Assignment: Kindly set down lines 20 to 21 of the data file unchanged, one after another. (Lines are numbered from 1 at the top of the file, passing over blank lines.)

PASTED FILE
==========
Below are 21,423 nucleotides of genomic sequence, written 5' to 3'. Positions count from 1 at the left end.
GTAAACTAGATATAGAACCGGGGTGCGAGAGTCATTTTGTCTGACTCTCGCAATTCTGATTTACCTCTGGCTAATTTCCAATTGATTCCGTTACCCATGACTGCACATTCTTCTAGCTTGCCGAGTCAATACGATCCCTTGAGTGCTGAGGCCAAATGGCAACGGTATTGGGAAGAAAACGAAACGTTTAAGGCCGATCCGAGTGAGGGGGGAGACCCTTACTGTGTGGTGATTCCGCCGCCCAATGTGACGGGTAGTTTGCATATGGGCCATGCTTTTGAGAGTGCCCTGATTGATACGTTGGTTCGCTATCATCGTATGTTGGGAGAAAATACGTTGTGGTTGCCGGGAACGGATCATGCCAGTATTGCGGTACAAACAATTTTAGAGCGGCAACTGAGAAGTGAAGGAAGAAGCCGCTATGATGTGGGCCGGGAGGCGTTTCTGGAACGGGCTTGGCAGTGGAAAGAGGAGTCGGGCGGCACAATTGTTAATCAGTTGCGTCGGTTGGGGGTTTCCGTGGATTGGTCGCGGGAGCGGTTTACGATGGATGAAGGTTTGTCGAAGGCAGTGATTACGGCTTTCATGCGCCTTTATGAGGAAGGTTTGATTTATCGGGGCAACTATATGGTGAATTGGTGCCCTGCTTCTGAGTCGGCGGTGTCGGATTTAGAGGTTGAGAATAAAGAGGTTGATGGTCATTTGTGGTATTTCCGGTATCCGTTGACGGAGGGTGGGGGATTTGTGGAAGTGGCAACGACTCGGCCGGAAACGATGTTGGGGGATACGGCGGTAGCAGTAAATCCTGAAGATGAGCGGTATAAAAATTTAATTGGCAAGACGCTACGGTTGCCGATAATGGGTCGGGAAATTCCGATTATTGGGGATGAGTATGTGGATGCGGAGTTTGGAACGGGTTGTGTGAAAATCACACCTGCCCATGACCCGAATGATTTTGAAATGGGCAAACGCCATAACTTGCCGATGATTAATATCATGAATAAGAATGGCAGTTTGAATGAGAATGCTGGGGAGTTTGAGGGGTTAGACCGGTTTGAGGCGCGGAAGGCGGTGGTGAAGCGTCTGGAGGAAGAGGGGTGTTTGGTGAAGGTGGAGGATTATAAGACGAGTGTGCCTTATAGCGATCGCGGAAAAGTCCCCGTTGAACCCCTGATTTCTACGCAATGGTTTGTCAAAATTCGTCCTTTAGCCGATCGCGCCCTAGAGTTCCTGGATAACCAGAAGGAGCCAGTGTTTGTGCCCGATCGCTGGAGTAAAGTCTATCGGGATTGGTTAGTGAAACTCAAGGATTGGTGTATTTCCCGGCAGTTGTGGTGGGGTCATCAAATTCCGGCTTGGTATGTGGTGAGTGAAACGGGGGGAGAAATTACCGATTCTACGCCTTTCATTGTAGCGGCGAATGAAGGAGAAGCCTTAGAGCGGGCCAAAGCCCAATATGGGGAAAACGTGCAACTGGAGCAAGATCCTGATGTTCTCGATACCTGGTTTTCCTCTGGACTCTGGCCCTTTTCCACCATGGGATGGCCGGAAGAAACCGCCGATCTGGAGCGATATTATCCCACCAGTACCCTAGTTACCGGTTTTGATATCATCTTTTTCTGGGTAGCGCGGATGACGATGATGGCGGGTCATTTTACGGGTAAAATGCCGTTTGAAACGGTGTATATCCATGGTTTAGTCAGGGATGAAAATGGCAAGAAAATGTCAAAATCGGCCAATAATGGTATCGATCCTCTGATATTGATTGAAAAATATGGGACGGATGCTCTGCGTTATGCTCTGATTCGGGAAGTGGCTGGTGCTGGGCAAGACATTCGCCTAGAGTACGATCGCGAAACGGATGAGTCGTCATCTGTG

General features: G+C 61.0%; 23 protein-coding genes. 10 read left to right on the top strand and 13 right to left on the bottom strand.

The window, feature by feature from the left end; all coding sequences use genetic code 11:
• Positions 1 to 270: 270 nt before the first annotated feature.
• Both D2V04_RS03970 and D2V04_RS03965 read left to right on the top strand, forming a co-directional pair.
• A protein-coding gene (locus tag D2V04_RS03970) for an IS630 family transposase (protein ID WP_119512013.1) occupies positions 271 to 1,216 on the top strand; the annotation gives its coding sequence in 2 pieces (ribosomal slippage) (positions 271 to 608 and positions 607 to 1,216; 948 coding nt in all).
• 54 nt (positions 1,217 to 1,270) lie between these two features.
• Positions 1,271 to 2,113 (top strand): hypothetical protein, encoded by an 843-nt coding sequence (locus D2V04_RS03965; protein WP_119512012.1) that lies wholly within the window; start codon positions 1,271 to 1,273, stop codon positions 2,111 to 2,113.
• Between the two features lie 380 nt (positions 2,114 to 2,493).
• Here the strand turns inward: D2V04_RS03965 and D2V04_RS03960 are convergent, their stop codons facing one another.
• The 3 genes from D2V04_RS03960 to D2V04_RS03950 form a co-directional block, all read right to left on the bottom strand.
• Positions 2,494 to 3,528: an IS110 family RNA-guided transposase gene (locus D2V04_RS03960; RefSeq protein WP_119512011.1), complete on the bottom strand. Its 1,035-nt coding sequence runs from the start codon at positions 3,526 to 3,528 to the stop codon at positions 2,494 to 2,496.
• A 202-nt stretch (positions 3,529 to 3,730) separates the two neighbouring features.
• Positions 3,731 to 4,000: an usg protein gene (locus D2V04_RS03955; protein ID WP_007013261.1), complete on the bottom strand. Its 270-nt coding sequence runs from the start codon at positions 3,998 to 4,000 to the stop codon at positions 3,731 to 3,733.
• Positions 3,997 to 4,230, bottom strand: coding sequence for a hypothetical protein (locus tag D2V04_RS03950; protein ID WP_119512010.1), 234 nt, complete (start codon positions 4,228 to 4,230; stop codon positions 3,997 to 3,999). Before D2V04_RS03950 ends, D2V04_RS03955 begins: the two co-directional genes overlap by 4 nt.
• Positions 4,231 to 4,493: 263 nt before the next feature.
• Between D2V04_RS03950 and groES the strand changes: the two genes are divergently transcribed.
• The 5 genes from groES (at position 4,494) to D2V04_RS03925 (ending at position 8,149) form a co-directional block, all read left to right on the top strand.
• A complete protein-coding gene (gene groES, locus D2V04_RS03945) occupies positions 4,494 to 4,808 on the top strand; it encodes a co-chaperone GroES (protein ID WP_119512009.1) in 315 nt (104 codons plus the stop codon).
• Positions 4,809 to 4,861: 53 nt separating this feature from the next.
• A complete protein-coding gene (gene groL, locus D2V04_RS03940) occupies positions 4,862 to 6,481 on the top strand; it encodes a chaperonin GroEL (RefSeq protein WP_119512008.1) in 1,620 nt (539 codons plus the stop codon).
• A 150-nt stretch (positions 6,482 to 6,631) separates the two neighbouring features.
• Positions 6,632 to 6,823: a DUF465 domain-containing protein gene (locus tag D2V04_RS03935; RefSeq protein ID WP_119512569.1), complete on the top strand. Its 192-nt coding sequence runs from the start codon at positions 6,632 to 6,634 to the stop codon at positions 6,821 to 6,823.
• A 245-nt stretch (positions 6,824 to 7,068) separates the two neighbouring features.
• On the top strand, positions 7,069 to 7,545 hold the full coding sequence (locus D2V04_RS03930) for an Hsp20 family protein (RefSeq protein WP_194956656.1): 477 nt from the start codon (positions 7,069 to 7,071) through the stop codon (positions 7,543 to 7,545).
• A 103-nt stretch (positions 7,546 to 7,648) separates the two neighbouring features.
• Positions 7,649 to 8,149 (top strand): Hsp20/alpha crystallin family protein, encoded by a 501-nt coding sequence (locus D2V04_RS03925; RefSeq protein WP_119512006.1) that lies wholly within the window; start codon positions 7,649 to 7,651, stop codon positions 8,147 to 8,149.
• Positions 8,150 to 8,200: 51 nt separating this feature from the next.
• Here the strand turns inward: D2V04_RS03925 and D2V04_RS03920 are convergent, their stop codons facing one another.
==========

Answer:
• A complete protein-coding gene (gene groES, locus D2V04_RS03945) occupies positions 4,494 to 4,808 on the top strand; it encodes a co-chaperone GroES (protein ID WP_119512009.1) in 315 nt (104 codons plus the stop codon).
• Positions 4,809 to 4,861: 53 nt separating this feature from the next.